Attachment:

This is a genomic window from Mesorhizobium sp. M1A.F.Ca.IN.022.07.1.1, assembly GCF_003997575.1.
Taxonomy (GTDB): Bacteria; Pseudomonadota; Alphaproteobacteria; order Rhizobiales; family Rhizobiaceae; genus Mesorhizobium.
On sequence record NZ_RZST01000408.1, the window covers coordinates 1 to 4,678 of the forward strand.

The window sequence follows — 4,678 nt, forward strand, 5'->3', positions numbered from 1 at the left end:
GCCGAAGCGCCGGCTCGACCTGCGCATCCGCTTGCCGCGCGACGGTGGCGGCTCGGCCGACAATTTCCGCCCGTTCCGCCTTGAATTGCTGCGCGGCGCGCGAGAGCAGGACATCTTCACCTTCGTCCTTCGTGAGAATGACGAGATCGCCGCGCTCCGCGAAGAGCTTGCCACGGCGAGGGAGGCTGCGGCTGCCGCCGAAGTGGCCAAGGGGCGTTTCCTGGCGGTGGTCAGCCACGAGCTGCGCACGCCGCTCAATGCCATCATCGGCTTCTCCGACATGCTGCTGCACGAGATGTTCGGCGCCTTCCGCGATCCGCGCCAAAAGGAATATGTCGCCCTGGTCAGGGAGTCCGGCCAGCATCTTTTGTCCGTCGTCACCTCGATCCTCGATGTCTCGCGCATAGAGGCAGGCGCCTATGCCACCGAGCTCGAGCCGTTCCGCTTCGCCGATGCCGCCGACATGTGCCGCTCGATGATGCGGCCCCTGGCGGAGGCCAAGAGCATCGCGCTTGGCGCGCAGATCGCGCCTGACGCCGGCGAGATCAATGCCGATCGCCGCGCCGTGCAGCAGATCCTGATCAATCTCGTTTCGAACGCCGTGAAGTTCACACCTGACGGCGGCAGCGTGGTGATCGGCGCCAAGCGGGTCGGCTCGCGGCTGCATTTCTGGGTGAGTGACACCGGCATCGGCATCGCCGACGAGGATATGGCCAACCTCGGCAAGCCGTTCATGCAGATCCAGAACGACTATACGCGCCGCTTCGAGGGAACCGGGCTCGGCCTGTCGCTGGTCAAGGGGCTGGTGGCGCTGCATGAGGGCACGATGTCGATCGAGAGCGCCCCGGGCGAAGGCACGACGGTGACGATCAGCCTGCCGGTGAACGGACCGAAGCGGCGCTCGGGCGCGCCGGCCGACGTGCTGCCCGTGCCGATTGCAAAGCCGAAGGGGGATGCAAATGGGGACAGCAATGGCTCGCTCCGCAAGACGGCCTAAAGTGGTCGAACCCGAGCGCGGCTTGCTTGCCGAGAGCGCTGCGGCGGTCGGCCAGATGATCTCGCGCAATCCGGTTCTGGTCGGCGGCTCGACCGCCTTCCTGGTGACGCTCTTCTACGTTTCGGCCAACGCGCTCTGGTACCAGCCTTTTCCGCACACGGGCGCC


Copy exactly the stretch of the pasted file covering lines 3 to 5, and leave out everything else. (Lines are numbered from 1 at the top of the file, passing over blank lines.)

On sequence record NZ_RZST01000408.1, the window covers coordinates 1 to 4,678 of the forward strand.

The window sequence follows — 4,678 nt, forward strand, 5'->3', positions numbered from 1 at the left end:
GCCGAAGCGCCGGCTCGACCTGCGCATCCGCTTGCCGCGCGACGGTGGCGGCTCGGCCGACAATTTCCGCCCGTTCCGCCTTGAATTGCTGCGCGGCGCGCGAGAGCAGGACATCTTCACCTTCGTCCTTCGTGAGAATGACGAGATCGCCGCGCTCCGCGAAGAGCTTGCCACGGCGAGGGAGGCTGCGGCTGCCGCCGAAGTGGCCAAGGGGCGTTTCCTGGCGGTGGTCAGCCACGAGCTGCGCACGCCGCTCAATGCCATCATCGGCTTCTCCGACATGCTGCTGCACGAGATGTTCGGCGCCTTCCGCGATCCGCGCCAAAAGGAATATGTCGCCCTGGTCAGGGAGTCCGGCCAGCATCTTTTGTCCGTCGTCACCTCGATCCTCGATGTCTCGCGCATAGAGGCAGGCGCCTATGCCACCGAGCTCGAGCCGTTCCGCTTCGCCGATGCCGCCGACATGTGCCGCTCGATGATGCGGCCCCTGGCGGAGGCCAAGAGCATCGCGCTTGGCGCGCAGATCGCGCCTGACGCCGGCGAGATCAATGCCGATCGCCGCGCCGTGCAGCAGATCCTGATCAATCTCGTTTCGAACGCCGTGAAGTTCACACCTGACGGCGGCAGCGTGGTGATCGGCGCCAAGCGGGTCGGCTCGCGGCTGCATTTCTGGGTGAGTGACACCGGCATCGGCATCGCCGACGAGGATATGGCCAACCTCGGCAAGCCGTTCATGCAGATCCAGAACGACTATACGCGCCGCTTCGAGGGAACCGGGCTCGGCCTGTCGCTGGTCAAGGGGCTGGTGGCGCTGCATGAGGGCACGATGTCGATCGAGAGCGCCCCGGGCGAAGGCACGACGGTGACGATCAGCCTGCCGGTGAACGGACCGAAGCGGCGCTCGGGCGCGCCGGCCGACGTGCTGCCCGTGCCGATTGCAAAGCCGAAGGGGGATGCAAATGGGGACAGCAATGGCTCGCTCCGCAAGACGGCCTAAAGTGGTCGAACCCGAGCGCGGCTTGCTTGCCGAGAGCGCTGCGGCGGTCGGCCAGATGATCTCGCGCAATCCGGTTCTGGTCGGCGGCTCGACCGCCTTCCTGGTGACGCTCTTCTACGTTTCGGCCAACGCGCTCTGGTACCAGCCTTTTCCGCACACGGGCGCC